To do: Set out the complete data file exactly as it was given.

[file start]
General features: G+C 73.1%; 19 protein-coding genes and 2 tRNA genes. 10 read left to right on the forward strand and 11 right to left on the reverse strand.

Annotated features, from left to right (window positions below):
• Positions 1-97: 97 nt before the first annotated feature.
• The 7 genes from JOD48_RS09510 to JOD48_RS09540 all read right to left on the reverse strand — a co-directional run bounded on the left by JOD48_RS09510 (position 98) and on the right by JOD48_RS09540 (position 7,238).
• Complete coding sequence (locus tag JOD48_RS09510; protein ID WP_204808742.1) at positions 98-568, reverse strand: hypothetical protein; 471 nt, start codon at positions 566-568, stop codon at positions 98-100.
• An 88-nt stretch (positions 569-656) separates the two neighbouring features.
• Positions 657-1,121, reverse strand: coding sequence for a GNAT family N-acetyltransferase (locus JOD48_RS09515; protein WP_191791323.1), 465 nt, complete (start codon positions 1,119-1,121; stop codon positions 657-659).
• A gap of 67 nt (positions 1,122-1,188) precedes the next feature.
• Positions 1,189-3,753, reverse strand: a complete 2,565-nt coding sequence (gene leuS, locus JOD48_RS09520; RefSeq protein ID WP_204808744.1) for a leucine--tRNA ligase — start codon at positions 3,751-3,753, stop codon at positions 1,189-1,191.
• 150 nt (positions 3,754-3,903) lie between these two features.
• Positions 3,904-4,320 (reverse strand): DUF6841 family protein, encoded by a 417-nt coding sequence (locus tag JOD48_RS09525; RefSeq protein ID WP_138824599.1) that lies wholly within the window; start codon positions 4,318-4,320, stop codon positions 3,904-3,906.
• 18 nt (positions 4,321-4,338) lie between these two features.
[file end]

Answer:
General features: G+C 73.1%; 19 protein-coding genes and 2 tRNA genes. 10 read left to right on the forward strand and 11 right to left on the reverse strand.

Annotated features, from left to right (window positions below):
• Positions 1-97: 97 nt before the first annotated feature.
• The 7 genes from JOD48_RS09510 to JOD48_RS09540 all read right to left on the reverse strand — a co-directional run bounded on the left by JOD48_RS09510 (position 98) and on the right by JOD48_RS09540 (position 7,238).
• Complete coding sequence (locus tag JOD48_RS09510; protein ID WP_204808742.1) at positions 98-568, reverse strand: hypothetical protein; 471 nt, start codon at positions 566-568, stop codon at positions 98-100.
• An 88-nt stretch (positions 569-656) separates the two neighbouring features.
• Positions 657-1,121, reverse strand: coding sequence for a GNAT family N-acetyltransferase (locus JOD48_RS09515; protein WP_191791323.1), 465 nt, complete (start codon positions 1,119-1,121; stop codon positions 657-659).
• A gap of 67 nt (positions 1,122-1,188) precedes the next feature.
• Positions 1,189-3,753, reverse strand: a complete 2,565-nt coding sequence (gene leuS, locus JOD48_RS09520; RefSeq protein ID WP_204808744.1) for a leucine--tRNA ligase — start codon at positions 3,751-3,753, stop codon at positions 1,189-1,191.
• 150 nt (positions 3,754-3,903) lie between these two features.
• Positions 3,904-4,320 (reverse strand): DUF6841 family protein, encoded by a 417-nt coding sequence (locus tag JOD48_RS09525; RefSeq protein ID WP_138824599.1) that lies wholly within the window; start codon positions 4,318-4,320, stop codon positions 3,904-3,906.
• 18 nt (positions 4,321-4,338) lie between these two features.